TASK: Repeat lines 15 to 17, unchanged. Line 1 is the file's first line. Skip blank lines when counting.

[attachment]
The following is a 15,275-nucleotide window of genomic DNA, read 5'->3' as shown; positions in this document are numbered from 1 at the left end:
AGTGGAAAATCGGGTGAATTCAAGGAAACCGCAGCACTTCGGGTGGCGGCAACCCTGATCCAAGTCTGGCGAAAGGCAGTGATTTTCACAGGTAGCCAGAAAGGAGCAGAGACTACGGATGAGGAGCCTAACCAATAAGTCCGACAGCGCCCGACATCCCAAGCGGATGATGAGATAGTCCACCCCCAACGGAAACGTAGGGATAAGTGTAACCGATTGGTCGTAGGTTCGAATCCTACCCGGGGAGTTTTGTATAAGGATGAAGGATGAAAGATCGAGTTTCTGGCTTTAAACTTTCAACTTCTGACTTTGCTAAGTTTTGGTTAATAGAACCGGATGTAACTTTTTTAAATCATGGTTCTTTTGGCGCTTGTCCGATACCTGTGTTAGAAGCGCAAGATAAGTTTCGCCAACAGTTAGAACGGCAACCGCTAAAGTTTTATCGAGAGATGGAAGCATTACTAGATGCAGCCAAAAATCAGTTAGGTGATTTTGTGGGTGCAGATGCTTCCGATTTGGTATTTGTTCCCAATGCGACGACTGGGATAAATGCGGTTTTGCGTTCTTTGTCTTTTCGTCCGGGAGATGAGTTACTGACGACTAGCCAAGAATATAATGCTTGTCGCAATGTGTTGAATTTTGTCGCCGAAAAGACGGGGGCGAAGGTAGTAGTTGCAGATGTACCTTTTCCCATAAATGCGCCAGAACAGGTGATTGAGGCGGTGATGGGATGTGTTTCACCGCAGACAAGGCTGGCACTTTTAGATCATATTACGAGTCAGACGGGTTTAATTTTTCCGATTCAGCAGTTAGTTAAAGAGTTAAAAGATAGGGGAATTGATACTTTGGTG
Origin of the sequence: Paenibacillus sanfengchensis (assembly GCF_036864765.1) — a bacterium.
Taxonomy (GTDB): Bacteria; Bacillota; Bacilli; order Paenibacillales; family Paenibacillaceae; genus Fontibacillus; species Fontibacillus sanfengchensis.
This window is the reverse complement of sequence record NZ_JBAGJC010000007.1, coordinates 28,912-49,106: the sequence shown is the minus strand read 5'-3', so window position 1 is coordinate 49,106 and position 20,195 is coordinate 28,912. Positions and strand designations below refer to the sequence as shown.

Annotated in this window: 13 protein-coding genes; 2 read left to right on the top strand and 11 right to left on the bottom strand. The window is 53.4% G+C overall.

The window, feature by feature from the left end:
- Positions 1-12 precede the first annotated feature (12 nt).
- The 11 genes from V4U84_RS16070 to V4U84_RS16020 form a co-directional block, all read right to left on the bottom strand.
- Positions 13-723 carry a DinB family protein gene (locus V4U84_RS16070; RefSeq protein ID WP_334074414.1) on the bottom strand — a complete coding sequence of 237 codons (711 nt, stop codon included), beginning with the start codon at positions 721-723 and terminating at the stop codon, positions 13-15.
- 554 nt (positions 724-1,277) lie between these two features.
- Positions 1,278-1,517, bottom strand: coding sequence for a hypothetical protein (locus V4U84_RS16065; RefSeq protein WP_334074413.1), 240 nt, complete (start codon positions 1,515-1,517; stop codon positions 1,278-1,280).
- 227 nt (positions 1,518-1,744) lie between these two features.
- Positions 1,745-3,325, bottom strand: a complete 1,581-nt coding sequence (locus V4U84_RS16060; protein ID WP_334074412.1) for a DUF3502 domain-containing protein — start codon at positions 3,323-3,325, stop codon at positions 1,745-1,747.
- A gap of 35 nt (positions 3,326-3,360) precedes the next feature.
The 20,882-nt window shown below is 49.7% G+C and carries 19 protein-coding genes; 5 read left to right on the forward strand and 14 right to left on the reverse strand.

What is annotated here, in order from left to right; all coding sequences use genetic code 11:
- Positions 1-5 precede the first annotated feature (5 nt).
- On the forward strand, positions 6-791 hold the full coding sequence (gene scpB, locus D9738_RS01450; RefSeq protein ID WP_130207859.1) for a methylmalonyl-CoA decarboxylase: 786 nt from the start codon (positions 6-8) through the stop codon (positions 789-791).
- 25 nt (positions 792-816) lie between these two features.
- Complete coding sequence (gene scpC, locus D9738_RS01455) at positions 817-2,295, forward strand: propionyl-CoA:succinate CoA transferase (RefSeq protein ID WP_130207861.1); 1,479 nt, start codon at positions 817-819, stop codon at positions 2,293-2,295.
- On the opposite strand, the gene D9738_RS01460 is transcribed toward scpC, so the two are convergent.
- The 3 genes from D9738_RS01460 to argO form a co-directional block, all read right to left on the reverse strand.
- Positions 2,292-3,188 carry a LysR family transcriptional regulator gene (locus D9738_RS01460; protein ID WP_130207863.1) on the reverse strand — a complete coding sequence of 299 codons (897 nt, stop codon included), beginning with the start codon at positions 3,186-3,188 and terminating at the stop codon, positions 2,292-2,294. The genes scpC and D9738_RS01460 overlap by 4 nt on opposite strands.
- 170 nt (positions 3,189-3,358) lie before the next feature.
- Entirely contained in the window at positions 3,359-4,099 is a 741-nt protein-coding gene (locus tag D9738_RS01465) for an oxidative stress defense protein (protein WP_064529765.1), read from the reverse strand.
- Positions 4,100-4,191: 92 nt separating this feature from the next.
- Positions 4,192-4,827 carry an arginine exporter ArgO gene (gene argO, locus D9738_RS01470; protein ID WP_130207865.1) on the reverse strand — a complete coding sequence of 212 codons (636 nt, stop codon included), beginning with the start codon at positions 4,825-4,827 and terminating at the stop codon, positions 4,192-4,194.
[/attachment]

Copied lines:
- A gap of 35 nt (positions 3,326-3,360) precedes the next feature.
The 20,882-nt window shown below is 49.7% G+C and carries 19 protein-coding genes; 5 read left to right on the forward strand and 14 right to left on the reverse strand.

What is annotated here, in order from left to right; all coding sequences use genetic code 11: